- Step 4: Double-check your measurement to be sure you didn’t measure too much
- Step 5: Scoop out a liter or two of tank water in a reef-safe container and add your vodka to it (diluting the vodka) and then slowly add it to your sump. You can use a dosing pump, start a siphon, or simply slowly pour it into the sump yourself.
- Step 6: Repeat the same thing, once a day, for the next two days (three in total, including the first).
- Step 7: About 8-12 hours later (try to pick the same length of time after dosing each day) measure your phosphate and nitrate levels and record them in your Reef Journal
On Days 4-7, double the amount of vodka used to 0.2mL per gallon of tank volume For each week after that, you want to add 0.5 mL vodka more…total…not per gallon. For example, in the calculations for my 92-gallon tank would be: 0.1mL per 25 gallons = 0.37mL for days 1-3, 0.74 mL for days 4-7, Days 8-14 would be 1.24 mL, Days 15-21 would be 1.74, Days 22-28 would be 2.24 mL and so on… You only keep increasing the vodka dose as long as the nitrates and phosphates are increasing or stable.
Once they start decreasing, you hold that dose steady until your nitrates and phosphates drop to zero, and then cut your vodka dose in half.
Equipment for vodka dosing
The amount of vodka that you will need to measure out is quite small. The best tool for this is a 1mL syringe. You can pick these up at Amazon for just a few dollars:
A dosing pump is quite useful at automating this otherwise manual daily task: You should definitely be running a protein skimmer, too–and expect to get more productive skimming as a result of the dosing. Find the best protein skimmer for your tank here.
Warnings and precautions
Adding too much vodka to your tank can be catastrophic…as in…, you could kill everything. Be very careful when measuring, double-check before you add it to your tank. Remember, you’re doing this to try and get perfect, pristine water conditions–but it’s not worth hurting your livestock. If you see any signs of stress. Stop. If you miss a dose, that’s fine. You just missed a dose. Don’t try to make up for the miss by adding twice as much next time. That could be a big mistake. Watch this video to learn more about reducing nitrates and phosphates by dosing vodka in a reef tank:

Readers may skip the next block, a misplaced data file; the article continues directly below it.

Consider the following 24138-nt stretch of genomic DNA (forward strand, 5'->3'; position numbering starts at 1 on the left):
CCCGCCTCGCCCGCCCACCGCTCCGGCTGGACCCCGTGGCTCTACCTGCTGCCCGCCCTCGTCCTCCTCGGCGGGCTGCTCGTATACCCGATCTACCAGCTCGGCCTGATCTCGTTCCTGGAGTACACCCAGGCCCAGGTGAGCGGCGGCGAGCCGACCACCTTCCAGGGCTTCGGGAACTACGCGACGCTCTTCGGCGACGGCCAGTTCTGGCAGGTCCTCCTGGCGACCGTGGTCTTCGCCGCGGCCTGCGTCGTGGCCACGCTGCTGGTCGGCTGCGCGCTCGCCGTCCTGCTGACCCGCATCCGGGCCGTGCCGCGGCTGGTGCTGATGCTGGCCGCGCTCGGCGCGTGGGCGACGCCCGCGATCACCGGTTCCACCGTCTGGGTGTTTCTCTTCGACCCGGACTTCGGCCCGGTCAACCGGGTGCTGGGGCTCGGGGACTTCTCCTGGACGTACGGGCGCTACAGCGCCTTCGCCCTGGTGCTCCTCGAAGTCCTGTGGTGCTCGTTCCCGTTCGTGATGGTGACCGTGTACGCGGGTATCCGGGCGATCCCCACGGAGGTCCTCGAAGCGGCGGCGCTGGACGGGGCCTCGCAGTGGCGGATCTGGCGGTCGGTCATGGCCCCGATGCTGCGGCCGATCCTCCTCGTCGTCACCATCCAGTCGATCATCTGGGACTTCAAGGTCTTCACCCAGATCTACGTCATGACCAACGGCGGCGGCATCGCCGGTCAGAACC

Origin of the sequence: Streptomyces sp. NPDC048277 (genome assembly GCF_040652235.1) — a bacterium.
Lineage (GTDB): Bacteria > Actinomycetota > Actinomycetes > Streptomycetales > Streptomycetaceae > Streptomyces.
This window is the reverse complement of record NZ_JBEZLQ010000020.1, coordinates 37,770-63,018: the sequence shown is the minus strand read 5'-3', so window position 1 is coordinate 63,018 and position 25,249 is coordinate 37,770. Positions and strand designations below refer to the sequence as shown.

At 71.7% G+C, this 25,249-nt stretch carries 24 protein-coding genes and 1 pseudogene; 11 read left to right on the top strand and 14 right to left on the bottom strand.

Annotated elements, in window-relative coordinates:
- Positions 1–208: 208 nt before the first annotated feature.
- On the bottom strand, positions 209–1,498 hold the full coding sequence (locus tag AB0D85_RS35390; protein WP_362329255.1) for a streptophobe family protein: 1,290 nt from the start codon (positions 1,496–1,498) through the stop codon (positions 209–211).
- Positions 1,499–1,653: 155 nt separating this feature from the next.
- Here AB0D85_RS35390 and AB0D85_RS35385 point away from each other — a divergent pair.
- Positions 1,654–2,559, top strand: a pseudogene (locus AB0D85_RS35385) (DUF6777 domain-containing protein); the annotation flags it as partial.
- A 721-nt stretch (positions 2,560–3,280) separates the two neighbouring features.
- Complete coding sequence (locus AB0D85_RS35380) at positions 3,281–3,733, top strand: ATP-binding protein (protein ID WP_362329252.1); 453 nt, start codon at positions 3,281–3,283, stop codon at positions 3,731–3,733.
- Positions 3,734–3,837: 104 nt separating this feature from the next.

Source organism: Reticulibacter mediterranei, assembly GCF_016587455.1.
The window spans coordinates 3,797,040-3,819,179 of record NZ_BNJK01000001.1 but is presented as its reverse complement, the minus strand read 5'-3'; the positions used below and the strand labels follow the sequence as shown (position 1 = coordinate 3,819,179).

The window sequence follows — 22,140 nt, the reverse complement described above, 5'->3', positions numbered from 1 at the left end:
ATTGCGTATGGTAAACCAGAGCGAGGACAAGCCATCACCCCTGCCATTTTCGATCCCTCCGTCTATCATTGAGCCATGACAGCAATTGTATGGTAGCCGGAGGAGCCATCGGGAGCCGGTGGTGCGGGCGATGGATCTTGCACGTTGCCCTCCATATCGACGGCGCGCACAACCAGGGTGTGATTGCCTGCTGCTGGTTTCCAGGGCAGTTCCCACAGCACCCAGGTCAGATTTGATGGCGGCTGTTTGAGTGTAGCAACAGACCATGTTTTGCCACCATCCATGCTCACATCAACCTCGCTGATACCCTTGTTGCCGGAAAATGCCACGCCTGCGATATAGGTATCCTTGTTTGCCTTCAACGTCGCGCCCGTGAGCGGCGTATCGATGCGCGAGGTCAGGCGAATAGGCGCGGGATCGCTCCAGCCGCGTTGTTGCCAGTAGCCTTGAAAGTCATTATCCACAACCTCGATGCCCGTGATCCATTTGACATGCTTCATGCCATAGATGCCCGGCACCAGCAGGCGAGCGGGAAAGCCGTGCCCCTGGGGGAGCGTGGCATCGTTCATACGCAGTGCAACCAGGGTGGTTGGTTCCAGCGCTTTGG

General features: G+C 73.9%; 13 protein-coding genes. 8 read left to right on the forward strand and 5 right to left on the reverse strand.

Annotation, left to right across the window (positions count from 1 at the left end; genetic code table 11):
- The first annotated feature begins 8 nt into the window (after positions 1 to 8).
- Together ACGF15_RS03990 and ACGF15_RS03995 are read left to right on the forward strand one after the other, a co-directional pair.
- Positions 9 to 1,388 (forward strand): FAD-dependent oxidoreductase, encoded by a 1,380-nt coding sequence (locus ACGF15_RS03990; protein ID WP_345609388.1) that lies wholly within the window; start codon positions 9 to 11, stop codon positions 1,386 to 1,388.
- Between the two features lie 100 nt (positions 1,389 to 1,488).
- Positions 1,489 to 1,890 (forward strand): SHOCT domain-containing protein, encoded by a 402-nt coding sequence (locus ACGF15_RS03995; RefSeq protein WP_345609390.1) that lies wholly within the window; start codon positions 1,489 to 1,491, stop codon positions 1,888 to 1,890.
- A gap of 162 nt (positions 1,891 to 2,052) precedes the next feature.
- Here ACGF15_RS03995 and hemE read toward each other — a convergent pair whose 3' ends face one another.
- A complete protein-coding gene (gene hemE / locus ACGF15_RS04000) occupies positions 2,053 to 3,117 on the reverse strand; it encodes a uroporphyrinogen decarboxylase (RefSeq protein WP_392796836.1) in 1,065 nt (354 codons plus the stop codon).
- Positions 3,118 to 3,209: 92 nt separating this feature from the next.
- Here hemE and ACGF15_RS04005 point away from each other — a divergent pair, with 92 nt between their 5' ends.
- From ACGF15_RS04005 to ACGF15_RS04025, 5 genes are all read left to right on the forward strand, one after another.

Alternatives to vodka dosing
As mentioned earlier, the magic ingredient in vodka that is the reason we are doing it in the first place is organic carbon. If you want to lower the nitrates in your aquarium but don’t want to use carbon, you could use sugar or vinegar instead. Either will work, but each comes with a small caveat. Dosing sugar takes an additional step because you want to dissolve the sugar in water first. Vinegar is already a liquid, but it has a pH lowering effect. You won’t be using very much of it, but if you are dosing over a long period of time, just monitor and make sure you don’t see any decline in pH.
A few other fun facts about vodka
While you’re here, why not learn a few other fun facts about Vodka, to impress your friends or win trivia night.
Does vodka go bad?
No, vodka does not go bad, unless you’re looking at a very long time horizon. Vodka is 80 proof, which means it is 40% alcohol and 60% water–that is so much alcohol that it won’t even freeze at common freezer temperatures–and if left in the cabinet under your fish tank, it should stay fresh for several decades.
Does vodka have carbs or sugar in it?
An ounce of vodka has zero carbs, zero sugar, so you can feed your tank without worrying about it growing a ‘beer belly’ or getting diabetes :).
For more information